Public Voices Concern On Condition Of Ryno Road

BROKEN BOW— The Custer County Board of Supervisors had a full morning on Tuesday, June 23 with a number of agenda items being talked about ranging from CDBG loans to road maintenance.

The majority of the meeting centered around Ryno Road maintenance and repair which was placed on the agenda by District 6 Supervisor Matt Eggleston. Supervisor Eggleston stated that he wanted to clear up some of the miscommunication about why parts of the road were turned into gravel. Highway Superintendent Chris Jacobsen also attended the meeting to talk about the thought process behind some of the decisions made.

It was said that a plan was in the works to grind up the asphalt on the road anyway to put an overlay on the road, but due to the flooding in 2019, the plan was placed on the back burner. From the flooding, the road has sustained large amounts of damage and large potholes were littered throughout the road. Due to there being so much damage across the county, the board and highway department made a decision to grind up the road and make the roads passable and revisit them later.

Another reason why the overlay was also not done was due to the base being in poor shape which would decrease the life span of the road. District 7 Supervisors Doug Stunkel said that they did not want to turn the road into gravel, but that the base for the road needs to be stronger before spending the money to put a new surface down.

Currently, an engineering study is being done on Ryno Road, along with other roads in the county, to determine traffic demographics on what kinds of vehicles travel on the roads and to find out what roads need to be prioritized.

Supervisor Eggleston said that the Custer County Highway Department has had steady spending the last few years, but this year is looking at a $10 million budget. He also said that the grinding of the roads has not made them safer, but in some places has done the exact opposite. Supervisor Eggleston stated that the county will need to take a look at the engineering study before making any decisions.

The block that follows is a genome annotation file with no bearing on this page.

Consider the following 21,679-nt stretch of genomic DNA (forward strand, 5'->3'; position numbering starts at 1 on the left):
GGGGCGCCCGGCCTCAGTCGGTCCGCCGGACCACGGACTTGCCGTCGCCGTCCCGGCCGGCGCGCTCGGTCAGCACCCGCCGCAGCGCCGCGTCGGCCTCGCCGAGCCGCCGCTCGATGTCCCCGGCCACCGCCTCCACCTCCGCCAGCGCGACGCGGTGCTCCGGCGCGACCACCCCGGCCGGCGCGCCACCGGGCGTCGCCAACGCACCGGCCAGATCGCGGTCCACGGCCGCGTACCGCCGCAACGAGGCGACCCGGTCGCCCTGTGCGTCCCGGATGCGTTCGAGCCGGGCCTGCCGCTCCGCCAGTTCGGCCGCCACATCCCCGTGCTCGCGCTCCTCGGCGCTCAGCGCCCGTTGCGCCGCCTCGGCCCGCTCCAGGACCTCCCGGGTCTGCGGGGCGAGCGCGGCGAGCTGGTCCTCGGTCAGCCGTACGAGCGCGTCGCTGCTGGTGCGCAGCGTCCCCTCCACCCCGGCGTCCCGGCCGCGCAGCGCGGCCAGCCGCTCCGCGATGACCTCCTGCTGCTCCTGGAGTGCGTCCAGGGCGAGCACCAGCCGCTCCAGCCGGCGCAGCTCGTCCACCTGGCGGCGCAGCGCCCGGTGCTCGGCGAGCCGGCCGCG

Members of the public also spoke during the meeting with most of the concerns centering on the safety of the roads. One member stated that Nebraska gravel roads were ranked as some of the most dangerous and that the decisions to turn the road to gravel seemed to be a quick decision rather than asking the people on the road what they thought.

Another member of the public stated that the gravel is too thick in places and has created an issue, where cars have been pulled into the ditch. The same person also stated that the road study would not be accurate because the study is being conducted during a time when traffic is down due to the COVID-19 pandemic.

While no decisions were made following the discussion, Jacobsen indicated that someone in the highway department would travel the road and make sure safety measures were being taken such as placing signs.

The revolving business loan will no longer be available following a vote by the Supervisors to repurpose the CDBG fund to the Owner Occupied Housing Rehabilitation Program. Custer Economic Development Corporation Executive Director Andrew Ambriz spoke to the board about first approving a CDBG loan for Robbins & Company, LLC who will be opening up a storefront in the same location where Mighty Mart in Arnold is located. The $36,500 loan will be forgivable as long as Robbins & Company pays the interest on the loan and also has three full-time employees. The board approved the loan unanimously.

Following the approval, the CDBG funds were repurposed to the Owner Occupied Housing Rehabilitation Program. This program allows for the homeowner and primary resident of the home to apply for the loan to make improvements to their homes. While there are a number of qualifications for the program, one of the main pieces is the primary resident must reside in the home for at least five years at the completion of the improvements and rural residents do not qualify.

Motions were made to end the revolving loan fund, repurpose the funds to the Owner Occupied Housing Rehabilitation Program, and finally to approve the guidelines to the program.

Other approvals included the Behavioral Health Services tax match and the Emergency Protective Custody letter of agreement, accepting the road study for roads #818 and #44 and setting a public hearing date on those roads for July 28 at 10 AM, and bringing in the top two candidates for the Weed Superintendent position at the next meeting.

While no decision was made, the Prairie Hill Wind Farm was discussed where Lisa Liepzig gave an update that the completion date for the project has been pushed back another year from 2021 to 2022.